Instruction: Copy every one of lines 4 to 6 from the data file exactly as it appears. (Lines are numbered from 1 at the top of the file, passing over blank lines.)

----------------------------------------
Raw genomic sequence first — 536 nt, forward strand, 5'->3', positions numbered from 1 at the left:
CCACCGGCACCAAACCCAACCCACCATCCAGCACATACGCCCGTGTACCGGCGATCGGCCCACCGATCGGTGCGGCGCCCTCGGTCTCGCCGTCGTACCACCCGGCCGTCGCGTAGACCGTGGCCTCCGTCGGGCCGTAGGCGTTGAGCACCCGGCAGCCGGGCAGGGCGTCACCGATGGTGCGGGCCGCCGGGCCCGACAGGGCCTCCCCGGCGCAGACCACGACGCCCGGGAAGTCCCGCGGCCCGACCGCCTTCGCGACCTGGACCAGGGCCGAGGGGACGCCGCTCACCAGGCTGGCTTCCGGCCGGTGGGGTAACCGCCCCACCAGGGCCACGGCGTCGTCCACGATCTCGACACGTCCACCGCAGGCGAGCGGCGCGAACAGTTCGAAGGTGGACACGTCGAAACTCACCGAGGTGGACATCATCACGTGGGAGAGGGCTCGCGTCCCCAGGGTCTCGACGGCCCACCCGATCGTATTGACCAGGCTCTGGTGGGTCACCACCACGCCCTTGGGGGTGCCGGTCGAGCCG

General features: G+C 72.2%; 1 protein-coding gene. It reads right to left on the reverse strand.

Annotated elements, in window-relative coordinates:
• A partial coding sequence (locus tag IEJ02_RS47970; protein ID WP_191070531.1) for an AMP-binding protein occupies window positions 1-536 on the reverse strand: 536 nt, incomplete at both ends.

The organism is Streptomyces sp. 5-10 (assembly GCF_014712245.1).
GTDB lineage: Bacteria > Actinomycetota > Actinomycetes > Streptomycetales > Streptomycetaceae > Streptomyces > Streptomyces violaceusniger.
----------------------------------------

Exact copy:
Annotated elements, in window-relative coordinates:
• A partial coding sequence (locus tag IEJ02_RS47970; protein ID WP_191070531.1) for an AMP-binding protein occupies window positions 1-536 on the reverse strand: 536 nt, incomplete at both ends.

The organism is Streptomyces sp. 5-10 (assembly GCF_014712245.1).